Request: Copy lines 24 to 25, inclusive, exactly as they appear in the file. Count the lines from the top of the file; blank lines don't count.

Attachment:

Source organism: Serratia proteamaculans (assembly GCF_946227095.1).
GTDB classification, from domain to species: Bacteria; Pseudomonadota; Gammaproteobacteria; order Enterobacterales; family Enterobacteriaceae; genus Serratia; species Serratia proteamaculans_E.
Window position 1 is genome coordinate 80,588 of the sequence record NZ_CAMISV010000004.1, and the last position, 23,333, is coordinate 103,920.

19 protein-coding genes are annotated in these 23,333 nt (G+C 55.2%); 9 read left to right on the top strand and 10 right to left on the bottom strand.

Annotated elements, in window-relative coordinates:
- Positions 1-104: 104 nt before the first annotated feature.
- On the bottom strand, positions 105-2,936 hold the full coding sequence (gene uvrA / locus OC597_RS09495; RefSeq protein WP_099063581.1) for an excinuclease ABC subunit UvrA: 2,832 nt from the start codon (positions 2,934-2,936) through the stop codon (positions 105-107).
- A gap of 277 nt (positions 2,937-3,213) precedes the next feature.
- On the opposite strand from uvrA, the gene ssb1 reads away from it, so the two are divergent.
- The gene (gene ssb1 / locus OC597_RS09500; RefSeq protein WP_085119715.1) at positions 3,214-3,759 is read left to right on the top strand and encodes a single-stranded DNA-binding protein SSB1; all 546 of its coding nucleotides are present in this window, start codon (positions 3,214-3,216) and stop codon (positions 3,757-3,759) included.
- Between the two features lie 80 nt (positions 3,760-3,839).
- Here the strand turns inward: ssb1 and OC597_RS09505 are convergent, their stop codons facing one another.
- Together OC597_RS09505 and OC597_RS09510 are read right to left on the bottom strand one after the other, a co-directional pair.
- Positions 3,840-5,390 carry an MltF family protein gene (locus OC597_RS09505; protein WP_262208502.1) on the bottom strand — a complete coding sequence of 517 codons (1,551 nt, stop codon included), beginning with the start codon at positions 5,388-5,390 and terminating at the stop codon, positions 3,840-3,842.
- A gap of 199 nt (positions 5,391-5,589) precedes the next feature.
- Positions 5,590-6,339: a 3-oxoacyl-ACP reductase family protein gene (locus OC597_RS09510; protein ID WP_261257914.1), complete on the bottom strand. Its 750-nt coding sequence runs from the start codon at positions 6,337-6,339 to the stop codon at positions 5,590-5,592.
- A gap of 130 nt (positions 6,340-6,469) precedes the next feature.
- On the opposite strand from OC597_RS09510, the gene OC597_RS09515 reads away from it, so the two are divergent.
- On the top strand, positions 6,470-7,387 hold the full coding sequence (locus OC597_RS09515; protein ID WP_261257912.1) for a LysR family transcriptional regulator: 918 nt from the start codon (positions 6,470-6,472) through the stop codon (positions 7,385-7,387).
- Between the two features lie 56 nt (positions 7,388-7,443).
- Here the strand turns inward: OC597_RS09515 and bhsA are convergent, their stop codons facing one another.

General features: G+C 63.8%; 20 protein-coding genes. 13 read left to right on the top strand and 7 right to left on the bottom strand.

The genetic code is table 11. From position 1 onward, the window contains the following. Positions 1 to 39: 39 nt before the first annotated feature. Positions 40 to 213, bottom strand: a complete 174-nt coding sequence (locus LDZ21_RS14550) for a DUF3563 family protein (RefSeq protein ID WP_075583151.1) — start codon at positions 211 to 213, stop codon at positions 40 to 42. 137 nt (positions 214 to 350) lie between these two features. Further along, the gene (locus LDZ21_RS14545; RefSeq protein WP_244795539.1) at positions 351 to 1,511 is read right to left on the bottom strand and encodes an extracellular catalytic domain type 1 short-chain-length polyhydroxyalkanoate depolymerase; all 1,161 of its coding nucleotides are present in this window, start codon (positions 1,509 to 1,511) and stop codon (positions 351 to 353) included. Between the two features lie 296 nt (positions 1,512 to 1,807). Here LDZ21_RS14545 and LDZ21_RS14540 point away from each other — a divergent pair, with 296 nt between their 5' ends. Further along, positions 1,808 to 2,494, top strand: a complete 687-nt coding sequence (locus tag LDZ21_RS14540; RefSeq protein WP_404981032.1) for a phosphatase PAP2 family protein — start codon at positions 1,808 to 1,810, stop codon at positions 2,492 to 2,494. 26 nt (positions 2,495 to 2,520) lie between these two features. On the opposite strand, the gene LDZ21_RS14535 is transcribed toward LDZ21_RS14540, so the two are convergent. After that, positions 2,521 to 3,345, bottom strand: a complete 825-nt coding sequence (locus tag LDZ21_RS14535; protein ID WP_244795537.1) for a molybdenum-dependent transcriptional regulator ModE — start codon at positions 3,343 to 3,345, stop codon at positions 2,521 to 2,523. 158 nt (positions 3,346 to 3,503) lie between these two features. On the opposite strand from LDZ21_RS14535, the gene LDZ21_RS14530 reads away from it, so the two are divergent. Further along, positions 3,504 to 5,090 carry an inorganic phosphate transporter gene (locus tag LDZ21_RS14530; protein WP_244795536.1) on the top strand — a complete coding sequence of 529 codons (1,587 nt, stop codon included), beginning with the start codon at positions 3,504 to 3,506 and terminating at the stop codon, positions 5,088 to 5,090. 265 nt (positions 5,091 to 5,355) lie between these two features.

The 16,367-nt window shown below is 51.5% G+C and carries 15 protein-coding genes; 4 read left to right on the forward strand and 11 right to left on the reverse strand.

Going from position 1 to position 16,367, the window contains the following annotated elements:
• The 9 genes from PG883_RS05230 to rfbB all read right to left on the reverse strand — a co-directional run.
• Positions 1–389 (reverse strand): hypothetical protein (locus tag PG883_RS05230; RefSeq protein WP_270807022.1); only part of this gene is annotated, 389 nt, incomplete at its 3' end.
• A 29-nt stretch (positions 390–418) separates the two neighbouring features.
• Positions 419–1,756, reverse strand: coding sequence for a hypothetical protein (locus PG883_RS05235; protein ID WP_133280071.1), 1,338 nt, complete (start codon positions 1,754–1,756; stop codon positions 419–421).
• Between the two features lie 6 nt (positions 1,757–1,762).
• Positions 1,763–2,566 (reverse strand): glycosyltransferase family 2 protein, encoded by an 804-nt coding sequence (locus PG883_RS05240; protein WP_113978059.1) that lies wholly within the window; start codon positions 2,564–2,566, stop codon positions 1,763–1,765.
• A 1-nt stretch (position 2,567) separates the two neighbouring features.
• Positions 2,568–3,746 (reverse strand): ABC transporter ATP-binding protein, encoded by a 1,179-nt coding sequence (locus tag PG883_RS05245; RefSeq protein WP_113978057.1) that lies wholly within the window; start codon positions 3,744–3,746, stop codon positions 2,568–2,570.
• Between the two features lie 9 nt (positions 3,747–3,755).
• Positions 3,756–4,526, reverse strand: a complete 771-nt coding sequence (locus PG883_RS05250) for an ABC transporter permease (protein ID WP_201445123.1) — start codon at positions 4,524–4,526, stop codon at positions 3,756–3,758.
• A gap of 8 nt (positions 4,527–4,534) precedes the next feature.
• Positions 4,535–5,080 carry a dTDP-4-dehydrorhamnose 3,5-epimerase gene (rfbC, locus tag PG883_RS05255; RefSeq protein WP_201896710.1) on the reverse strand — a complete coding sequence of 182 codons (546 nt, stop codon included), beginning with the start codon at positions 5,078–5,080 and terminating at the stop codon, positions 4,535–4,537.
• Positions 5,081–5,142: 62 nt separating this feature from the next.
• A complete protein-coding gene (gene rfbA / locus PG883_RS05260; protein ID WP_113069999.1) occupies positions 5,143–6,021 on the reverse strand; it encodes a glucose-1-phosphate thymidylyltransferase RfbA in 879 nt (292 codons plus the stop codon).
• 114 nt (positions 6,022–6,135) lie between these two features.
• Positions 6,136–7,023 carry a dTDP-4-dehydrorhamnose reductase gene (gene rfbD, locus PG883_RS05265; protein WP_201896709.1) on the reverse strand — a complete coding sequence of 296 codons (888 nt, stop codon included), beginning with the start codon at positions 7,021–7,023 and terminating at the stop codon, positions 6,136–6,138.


The 16,367-nt window shown below is 51.5% G+C and carries 15 protein-coding genes; 4 read left to right on the forward strand and 11 right to left on the reverse strand.

Going from position 1 to position 16,367, the window contains the following annotated elements: